As you gear up for the holiday season, you may want to pay careful attention to back-end staffing. With online sales growing year over year, the behind-the-scenes landscape of your company may require extra focus when it comes to hiring ideal seasonal workers.
“At our company we can no longer ‘steal’ staff from stores to meet the demand of Internet sales during the holidays,” says Jordan Edwards, president and CEO of Mixology Clothing Company. “Today we plan our staff for the web and stores the same way, budgeting for our expected sales in all divisions and stores and staffing appropriately. This holiday season we will nearly double our web staff from last year, as the business continues to grow exponentially.”
While online sales are still a small portion of overall retail sales, the numbers are impressive when it comes to the growth of e-commerce. According to the U.S. Census Bureau of the Department of Commerce, retail e-commerce sales for the second quarter of 2016 reached 97.3 billion, increasing by 4.5 percent from the first quarter.
—Nicole Smartt, vice president, Star Staffing
“Online products cannot be delivered through the computer screen,” says Michael Houlihan, co-founder of Barefoot Wines and the Barefoot Spirit. “Such merchandise is subject to distribution, handling and delivery, just like any off-line products. Resulting pressure on a small business’s fulfillment arm will require more relief workers during the holidays.”
To support the anticipated package volume increase, UPS recently announced that it expects to hire about 95,000 seasonal workers for the period from November through January 2017.
Competition Stiff for Hiring Seasonal Workers
The shift in online orders may cause more competition when it comes to hiring, notes Nicole Smartt, vice president of Star Staffing. “As hiring shifts from traditional retail positions to those that support online shopping, we’re seeing a more competitive hiring environment around the holidays,” she says. “Macy’s, UPS, Amazon, Kohl’s, Target and JC Penney started running job ads recently. They’re now swooping up the workers who already possess the requisite skills. Those small-business owners who start hiring early will be able to better compete for already-skilled talent and/or have the time needed to train unskilled talent before the big rush.”
Beginning the recruiting and hiring process right now is advisable, agrees business consultant Scott Wintrip, author of the upcoming book, High Velocity Hiring: How to Hire Top Talent in an Instant. “The shift to shopping online has created the need for more people behind the scenes. Businesses accustomed to recruiting and hiring customer-facing personnel are now competing with one another for employees who fulfill online orders, and that is straining an already tapped out talent pool.”
Tips for Hiring Effective Holiday Employees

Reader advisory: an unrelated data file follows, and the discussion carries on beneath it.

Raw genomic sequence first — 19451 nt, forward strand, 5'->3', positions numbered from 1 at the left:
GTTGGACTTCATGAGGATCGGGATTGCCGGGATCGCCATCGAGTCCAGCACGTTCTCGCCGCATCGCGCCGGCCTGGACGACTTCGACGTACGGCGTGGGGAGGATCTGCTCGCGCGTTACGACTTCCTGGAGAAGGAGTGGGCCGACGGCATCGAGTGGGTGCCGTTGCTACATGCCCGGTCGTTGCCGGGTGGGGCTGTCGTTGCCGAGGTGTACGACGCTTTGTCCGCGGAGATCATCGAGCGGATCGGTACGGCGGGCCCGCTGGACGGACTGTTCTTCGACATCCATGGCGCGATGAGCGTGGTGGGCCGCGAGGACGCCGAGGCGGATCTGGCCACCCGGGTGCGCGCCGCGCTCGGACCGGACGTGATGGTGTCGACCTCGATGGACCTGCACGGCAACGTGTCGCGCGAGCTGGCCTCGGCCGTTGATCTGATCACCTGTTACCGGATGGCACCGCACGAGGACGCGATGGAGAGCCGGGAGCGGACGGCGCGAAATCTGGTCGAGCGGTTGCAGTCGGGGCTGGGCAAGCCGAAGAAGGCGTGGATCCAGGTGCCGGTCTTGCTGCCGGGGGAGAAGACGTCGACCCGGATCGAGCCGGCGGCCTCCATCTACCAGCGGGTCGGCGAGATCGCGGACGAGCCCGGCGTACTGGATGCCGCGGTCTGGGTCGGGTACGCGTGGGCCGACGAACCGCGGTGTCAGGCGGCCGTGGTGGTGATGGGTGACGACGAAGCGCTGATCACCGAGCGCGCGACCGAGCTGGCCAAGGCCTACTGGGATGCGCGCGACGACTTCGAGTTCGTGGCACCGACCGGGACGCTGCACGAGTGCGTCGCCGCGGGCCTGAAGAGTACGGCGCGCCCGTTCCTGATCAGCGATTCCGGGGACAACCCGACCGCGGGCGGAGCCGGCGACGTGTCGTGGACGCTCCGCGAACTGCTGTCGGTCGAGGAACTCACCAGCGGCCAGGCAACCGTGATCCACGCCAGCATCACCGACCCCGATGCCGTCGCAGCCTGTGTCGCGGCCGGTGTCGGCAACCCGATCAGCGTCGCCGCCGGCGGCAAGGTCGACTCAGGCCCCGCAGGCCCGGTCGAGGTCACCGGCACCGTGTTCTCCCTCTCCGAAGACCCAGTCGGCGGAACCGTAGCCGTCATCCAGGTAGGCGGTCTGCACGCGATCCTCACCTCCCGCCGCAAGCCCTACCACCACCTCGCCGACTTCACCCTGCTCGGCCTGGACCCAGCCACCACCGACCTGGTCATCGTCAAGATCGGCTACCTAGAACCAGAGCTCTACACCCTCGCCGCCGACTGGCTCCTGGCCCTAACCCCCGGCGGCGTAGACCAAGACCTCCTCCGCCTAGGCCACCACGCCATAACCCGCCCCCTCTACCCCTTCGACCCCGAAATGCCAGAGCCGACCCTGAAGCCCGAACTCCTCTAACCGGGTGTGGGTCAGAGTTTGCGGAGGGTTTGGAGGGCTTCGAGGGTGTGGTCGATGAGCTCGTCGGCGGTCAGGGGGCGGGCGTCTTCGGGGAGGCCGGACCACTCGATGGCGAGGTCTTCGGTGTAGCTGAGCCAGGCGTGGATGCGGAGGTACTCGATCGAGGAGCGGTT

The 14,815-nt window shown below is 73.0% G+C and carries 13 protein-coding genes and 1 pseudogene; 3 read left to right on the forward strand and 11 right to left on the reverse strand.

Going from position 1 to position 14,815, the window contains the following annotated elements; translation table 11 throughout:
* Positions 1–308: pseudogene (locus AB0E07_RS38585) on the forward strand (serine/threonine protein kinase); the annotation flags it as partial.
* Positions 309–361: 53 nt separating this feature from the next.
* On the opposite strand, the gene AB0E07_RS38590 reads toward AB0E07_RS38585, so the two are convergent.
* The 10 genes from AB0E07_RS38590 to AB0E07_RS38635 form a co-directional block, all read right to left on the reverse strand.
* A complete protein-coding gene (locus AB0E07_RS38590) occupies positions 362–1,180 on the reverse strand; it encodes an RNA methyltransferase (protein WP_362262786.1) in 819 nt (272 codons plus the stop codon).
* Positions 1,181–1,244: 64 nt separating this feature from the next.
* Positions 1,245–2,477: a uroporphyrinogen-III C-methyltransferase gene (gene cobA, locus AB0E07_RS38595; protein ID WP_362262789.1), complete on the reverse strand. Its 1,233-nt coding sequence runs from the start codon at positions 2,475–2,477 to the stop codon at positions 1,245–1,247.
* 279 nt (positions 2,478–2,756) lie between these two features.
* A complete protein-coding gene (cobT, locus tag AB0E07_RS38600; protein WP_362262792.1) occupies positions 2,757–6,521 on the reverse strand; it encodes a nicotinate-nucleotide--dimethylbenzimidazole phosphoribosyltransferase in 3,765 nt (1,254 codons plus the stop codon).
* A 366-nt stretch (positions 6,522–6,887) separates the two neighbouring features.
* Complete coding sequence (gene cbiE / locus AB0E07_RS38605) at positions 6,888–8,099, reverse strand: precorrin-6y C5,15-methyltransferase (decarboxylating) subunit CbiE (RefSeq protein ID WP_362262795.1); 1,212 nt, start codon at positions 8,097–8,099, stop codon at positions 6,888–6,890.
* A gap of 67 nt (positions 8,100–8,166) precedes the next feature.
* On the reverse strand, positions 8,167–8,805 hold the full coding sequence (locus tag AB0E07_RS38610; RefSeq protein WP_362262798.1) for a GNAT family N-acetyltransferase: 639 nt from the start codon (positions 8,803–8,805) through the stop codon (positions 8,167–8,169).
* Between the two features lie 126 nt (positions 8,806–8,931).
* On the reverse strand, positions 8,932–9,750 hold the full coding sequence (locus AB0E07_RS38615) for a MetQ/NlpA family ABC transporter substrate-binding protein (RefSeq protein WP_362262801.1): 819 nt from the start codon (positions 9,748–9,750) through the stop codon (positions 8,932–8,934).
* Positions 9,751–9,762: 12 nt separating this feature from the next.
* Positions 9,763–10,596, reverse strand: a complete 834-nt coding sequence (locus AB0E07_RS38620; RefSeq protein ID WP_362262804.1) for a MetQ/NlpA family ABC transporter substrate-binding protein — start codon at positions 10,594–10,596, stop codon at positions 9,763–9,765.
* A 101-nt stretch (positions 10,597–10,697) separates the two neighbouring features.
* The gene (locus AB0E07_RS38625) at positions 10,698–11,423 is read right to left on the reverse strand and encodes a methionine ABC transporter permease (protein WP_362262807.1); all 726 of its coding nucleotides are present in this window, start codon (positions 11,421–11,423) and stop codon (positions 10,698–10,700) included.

Chances are the temporary employee pool you'll pull from isn’t going to include many individuals who are well-versed in the specific work performed by your existing employees. That means rather than focusing on required skill sets, you may want to look for employees who are good team players, advises Smartt. “Look for people who will be high energy and enthusiastic, even in the face of long, draining shifts. Try to determine if the candidate is a fast learner by building into the interview a quick hands-on test.”
Wintrip agrees. “Small-business owners need to hire resourceful people, who are able to quickly change gears, because changes occur quickly and moment to moment for a small business during the holiday season.”
Hiring individuals who are able to relate and sell to the younger generation may help keep sales coming in and help your business remain viable, believes Peter Gold, chief digital marketing officer of SHOP.COM. “For progressive retailers that wish to reach a millennial, digital clientele, it’s important to hire holiday employees who walk the walk and talk the talk,” he says. “Temporary workers who understand how the younger generation shops, including their turn-ons and turn-offs, can lure in and sell to that generation.”
A great way to help locate effective seasonal workers is to ask around. “Referrals have always been our most potent talent stream,” says Wintrip. “One person has the ability to guide us to many potential employees with strong ethics and above average skill sets. Current employees, along with their family and friends, may connect us to thousands. Every candidate interviewed by a business owner can be a source of introductions to colleagues and friends.”
Smartt also suggests checking with your customers for potential seasonal workers. “Keep your eyes and ears open for people who are passionate about your business and make them an attractive offer,” she says. “You can also give current employees a referral bonus to encourage them to refer talented candidates who would make strong coworkers.”
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